Tuesday, July 29, 2008

I am not crazy

As part of my birthday celebrations I have called all my friends to a club. Having a not so great salary, I also decided it would be a buy-your-own-booze thing—which also made it a completely optional thing. So, if the person I called did not want to come and spend their own money, then they didn’t have to because I had my set of good friends who were definitely going to make it a success.

Now, to be very honest I don’t have a whole lot of very good friends. And the handful of them who I really wanted to be there were all I really needed. Except I got a mail from one of the girls saying she was not willing to come because Thursday “wasn’t good” for her. Obviously I was very upset and tried calling her several times to get some clarity on the situation.

She finally called back and said that she couldn’t make it because she was broke, and she didn’t have a present for me— I’ve known her for almost 10 years and that was the excuse she was throwing at me. I choked up; I sputtered an “Ok, fine, if that’s what you think I want you there for.” And I was about to put the phone down when she began to laugh and say she was kidding.

Then she said I was crazy. She said I was overly obsessed and asked if I thought she really wouldn’t come. She said I sounded like a crazy paranoid chick, who was worried about people not coming to her ‘party’ when she was not even paying for people. She said I should stop calling it MY party, because it’s really a bunch of people going out drinking, it just happens to be on my birthday. She said I was stupid to think she wouldn’t come. That she thought I would take as a joke and it was a joke, but it wasn’t my party and I should get that clear in my head, before getting upset about people backing out.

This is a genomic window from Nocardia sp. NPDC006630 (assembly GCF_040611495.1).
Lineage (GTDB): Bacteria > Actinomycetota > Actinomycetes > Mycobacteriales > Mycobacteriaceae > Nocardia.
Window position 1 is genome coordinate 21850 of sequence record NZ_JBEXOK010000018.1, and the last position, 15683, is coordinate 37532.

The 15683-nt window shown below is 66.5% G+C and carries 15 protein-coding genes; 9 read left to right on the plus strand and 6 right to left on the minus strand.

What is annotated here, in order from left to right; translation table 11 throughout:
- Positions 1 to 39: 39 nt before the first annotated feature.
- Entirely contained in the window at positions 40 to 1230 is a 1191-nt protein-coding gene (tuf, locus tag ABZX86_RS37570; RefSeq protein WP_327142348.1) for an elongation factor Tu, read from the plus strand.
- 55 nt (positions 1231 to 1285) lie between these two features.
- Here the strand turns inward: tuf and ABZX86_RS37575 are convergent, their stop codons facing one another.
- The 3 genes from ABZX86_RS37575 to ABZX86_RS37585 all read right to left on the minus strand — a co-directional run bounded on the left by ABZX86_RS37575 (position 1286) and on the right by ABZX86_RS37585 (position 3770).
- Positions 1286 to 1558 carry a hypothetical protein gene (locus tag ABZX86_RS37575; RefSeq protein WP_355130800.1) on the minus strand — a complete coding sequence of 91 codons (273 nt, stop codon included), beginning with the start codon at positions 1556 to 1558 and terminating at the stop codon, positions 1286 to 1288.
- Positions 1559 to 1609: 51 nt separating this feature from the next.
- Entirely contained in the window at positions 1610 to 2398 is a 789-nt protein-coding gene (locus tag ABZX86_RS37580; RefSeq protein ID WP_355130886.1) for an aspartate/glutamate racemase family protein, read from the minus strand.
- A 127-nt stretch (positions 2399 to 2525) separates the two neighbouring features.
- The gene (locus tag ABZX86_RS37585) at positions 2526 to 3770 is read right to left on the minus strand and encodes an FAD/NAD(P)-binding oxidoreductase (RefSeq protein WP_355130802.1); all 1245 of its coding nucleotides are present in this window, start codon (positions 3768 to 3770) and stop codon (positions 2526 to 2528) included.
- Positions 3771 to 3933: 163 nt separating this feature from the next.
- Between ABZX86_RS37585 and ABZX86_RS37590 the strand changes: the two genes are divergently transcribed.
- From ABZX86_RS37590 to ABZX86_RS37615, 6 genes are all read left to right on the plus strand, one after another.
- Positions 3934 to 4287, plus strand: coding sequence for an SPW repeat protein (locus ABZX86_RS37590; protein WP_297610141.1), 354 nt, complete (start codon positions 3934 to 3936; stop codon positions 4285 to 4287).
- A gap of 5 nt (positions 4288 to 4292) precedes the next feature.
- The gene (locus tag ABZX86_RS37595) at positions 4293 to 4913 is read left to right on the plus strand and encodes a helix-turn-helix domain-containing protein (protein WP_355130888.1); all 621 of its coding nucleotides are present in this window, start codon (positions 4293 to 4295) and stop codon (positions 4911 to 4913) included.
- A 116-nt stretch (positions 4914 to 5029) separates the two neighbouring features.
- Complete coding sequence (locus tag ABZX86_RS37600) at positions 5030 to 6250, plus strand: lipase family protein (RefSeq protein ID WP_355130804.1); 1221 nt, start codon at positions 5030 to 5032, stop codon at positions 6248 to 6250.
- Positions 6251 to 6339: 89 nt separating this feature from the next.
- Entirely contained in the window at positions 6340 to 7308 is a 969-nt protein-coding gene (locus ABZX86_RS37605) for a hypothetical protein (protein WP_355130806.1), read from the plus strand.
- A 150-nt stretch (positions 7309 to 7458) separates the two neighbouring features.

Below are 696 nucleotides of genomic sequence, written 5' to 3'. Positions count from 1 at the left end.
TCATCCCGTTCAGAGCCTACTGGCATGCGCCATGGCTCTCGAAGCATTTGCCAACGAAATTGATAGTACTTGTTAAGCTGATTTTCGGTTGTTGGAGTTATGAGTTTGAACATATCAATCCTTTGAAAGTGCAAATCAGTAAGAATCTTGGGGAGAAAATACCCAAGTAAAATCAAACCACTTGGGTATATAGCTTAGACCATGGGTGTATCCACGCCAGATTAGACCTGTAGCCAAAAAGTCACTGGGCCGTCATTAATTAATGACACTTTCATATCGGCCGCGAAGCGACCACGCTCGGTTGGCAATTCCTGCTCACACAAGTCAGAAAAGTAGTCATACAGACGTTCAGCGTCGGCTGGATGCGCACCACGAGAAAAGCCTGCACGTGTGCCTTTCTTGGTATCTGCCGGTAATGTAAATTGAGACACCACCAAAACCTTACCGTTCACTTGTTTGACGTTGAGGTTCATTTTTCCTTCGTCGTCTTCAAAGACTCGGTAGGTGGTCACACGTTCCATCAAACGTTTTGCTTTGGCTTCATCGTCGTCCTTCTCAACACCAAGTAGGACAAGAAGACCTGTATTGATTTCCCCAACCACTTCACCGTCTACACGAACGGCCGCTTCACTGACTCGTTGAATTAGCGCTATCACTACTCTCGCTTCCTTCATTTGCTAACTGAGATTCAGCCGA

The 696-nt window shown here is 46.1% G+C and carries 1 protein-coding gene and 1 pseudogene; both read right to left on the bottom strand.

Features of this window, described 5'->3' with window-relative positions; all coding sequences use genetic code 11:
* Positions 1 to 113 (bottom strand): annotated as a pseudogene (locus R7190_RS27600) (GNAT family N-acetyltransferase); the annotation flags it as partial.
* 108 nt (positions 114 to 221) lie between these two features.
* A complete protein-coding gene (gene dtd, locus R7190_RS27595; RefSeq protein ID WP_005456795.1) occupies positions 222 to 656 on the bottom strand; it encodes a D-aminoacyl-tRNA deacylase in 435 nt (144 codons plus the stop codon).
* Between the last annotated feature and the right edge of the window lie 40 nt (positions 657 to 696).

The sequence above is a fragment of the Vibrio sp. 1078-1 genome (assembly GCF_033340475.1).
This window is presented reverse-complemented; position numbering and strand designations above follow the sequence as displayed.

I said I would only be upset if she backed out.

And I cried some more.

I'm not crazy.

Monday, July 28, 2008


I was telling a friend of mine how incredibly depressed I was to be turning 27 this Thursday. What I didn’t realise was that I was also talking to him five years ago, a couple of days before I turned 23—and I was ‘incredibly depressed’ then too.

Don’t get me wrong, I love birthdays. And I love my birthday even more. I want gifts, I want hugs and I want all the people who love me to be around me and celebrate the day I was born.

So that got me thinking: Is it ageing that I am depressed about? Is it the depression that comes before being insanely happy as the centre of attention at my own party? Is it depression for the sake of depression—maybe just another reason to feel inconsolably low, and wallow in my own little private pool of self pity?
Honestly, I have no idea (I said it got me thinking, I never said I came to any concrete conclusion).

This year’s pre-birthday depression phase has been more acute. I think it’s the combination of slowly crossing the youthful hill of the twenties and heading towards the weary mountain of the thirty’s (ok I realise this hill metaphor is no fun at all for you, but I’m trying to make my life a little more interesting to read about, so sue me.)

When I was nine, I’m sure I didn’t think of my life as it is when I reached this ripe old age. My nine year old self probably imagined me with a car, maybe an apartment. I probably believed I’d be someone’s boss, doing what I loved and being fabulous everyday. I probably dreamed I’d be all professional—wearing heels, business suits and doing my hair. Heck, I probably thought I’d even have a wedding by now.

The big 2-7 is upon us and in two years—BAM—I will be thirty. Needless to say, I haven’t achieved any of the above, not even close.
I’m a twenty-seven year old, who travels by public transport, lives with her parents, has an odious senior, lives in jeans and t-shirts, hasn’t seen the inside of a parlous in months and yup, no sign of a wedding happening any time soon.

Shame on me.

And apologies to my nine-year-old self.

Friday, July 25, 2008

true story

“Do you want to be sad?” he asked, looking at her more intently than usual.

“Please! Why would I want to be sad?” she said, avoiding his eyes.

“Because it’s easier”